West Ham vs. Crystal Palace: In defense of zonal marking

Saturday saw Sam Allardyce’s West Ham continue a dismal run of form, having won only once in the league in 2015. Alan Pardew’s rejuvenated Crystal Palace secured a comfortable 3-1 away win, with all of their goals coming from set pieces.

Surprisingly (or not), there was no outrage at the man marking system West Ham used. All of the media focus was on the defenders who were responsible for losing their men; Carl Jenkinson, Winston Reid, and James Tomkins. But each goal showed a specific aspect of play that could’ve been avoided with a zonal marking system.

Goal 1: Glenn Murray v Carl Jenkinson

The play begins with a huge space in the most dangerous area: the central area just outside the six yard box. At this point, the ball is often too far away from the goalkeeper for him to come and catch or punch the ball. All it takes is for one of the two runners from deep (Glenn Murray and Scott Dann) to beat their defender and there is a chance for a shot on target.

Glenn Murray is the closest to the ball, and does well to hold his run. He stops for a brief moment, gaining a yard of space on Carl Jenkinson, and therefore with more momentum to jump higher. Given Jenkinson must remain in front of him, it is impossible for him to keep his eyes on the ball *and* his man. This means he doesn’t account for Murray’s stopping motion, as he simply doesn’t see it. Murray uses the yard of space to gain momentum and is therefore able to jump higher than the stand-still Jenkinson.

Within a zonal marking system, the players are all spaced uniformly. This means the need for awareness of opposition attackers is less; if the ball comes into your zone, you attack it. The impossible situation of having to look at the ball and your opponent is eliminated.

Goal 2: Scott Dann v Winston Reid

This goal is almost identical to the first. Crystal Palace run exactly the same play, where they have three men near the outside of the box, with two of them attacking the ball. The difference this time is that the ball goes slightly closer to that back post, meaning it is Scott Dann’s area rather than Glenn Murray’s.

Much like Murray, he takes a small step backwards to give himself more room to attack the ball. Again, Winston Reid is unable to see this as he must look at the ball so he can time a header. Dann uses this momentum combined with his massive frame to easily win the header.

Goal 3: Glenn Murray v James Tomkins

Crystal Palace win a free-kick not far outside of the area, in a dangerous location. However, they only have two men attacking the goal due to their comfortable lead and it should therefore be fairly easy for West Ham to defend it? Wrong.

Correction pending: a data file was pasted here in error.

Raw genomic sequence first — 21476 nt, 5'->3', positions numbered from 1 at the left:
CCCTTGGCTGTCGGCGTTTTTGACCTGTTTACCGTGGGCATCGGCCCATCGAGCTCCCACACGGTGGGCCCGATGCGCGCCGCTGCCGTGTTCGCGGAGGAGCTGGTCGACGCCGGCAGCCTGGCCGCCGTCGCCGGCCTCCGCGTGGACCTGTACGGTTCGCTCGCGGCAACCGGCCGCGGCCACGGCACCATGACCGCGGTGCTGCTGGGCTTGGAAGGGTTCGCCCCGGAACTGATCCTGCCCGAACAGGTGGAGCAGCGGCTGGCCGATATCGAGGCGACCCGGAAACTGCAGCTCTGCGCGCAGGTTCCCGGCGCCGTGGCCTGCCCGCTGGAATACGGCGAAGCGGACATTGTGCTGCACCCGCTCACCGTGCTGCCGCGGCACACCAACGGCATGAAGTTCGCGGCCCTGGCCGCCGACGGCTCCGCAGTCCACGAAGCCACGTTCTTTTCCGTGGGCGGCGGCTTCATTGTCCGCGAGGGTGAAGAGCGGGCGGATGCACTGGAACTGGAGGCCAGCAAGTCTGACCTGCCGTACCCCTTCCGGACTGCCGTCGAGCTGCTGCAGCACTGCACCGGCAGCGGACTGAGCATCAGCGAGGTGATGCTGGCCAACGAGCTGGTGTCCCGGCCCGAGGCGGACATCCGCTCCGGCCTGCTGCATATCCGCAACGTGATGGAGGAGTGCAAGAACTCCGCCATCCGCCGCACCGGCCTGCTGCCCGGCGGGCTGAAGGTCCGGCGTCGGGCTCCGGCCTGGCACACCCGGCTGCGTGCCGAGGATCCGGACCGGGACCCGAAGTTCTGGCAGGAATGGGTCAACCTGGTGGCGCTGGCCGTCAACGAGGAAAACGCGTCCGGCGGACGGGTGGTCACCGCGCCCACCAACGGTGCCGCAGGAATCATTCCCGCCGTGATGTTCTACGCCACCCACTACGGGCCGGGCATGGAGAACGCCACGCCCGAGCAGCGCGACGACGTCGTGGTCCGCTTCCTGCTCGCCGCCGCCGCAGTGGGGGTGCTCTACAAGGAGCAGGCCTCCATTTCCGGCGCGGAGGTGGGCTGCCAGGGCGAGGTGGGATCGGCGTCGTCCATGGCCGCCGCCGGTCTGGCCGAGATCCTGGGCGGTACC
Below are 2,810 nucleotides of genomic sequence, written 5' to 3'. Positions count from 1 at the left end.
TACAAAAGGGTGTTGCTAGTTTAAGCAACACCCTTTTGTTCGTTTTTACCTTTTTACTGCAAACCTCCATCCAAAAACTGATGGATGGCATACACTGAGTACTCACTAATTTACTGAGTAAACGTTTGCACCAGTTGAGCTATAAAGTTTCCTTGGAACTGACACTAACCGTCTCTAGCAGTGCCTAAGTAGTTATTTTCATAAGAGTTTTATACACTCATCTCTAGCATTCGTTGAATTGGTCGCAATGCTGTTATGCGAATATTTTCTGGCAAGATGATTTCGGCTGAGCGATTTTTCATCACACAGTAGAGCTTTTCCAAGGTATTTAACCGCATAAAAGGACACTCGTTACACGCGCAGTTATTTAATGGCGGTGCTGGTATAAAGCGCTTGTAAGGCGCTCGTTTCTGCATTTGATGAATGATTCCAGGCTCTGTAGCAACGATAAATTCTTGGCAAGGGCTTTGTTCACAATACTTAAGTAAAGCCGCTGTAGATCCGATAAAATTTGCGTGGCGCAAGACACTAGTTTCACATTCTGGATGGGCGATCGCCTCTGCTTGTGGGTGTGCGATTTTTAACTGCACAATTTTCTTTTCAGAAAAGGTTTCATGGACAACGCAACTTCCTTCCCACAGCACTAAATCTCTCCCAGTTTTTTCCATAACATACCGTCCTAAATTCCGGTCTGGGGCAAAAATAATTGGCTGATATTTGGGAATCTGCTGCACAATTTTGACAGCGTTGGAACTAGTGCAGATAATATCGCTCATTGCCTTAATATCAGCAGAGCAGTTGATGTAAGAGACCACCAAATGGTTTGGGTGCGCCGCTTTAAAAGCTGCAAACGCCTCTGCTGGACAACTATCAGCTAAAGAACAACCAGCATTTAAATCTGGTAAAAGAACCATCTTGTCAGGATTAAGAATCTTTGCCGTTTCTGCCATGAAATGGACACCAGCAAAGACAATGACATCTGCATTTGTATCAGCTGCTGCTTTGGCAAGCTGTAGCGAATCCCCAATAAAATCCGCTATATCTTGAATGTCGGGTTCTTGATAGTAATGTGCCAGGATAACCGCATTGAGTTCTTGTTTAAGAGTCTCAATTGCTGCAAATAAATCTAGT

The poor marking of James Tomkins is inexcusable (although it is not certain that he was actually the one instructed to mark Murray). But again there were systematic issues in the defending of the free kick.

As there are so few attackers, the man marking system means only few defenders drop back as the free kick goes over the defensive line. Whilst previously West Ham had seven defenders marking two men (as well as a two man wall), only three of the defenders actually drop back. This means there is no man in front of Glenn Murray able to stop the ball, and all he has to do is flick the ball.

A zonal marking system would have a man stationed immediately in front of Murray’s position as the whole team pushes backwards, and it would have been a simple clearance.

Conclusion

Every defensive system has it’s faults. This is no different for defensive setups from set pieces. But there is a [British] media obsession with criticising zonal marking.

This obsession stems from the fact that zonal marking is more complex in its analysis: it is not as easy for the commentator or pundit to immediately label an individual player as culpable. A poorly implemented zonal marking system has more complex issues, such as poor spacing; something that much of the British media are either too apathetic or ignorant to analyse.

All it takes is for a zonal marking system to concede one goal, and much of the British press goes into meltdown at its use. But a team such as West Ham concede three goals, all because of the man marking system they implement, and no-one bats an eyelid.

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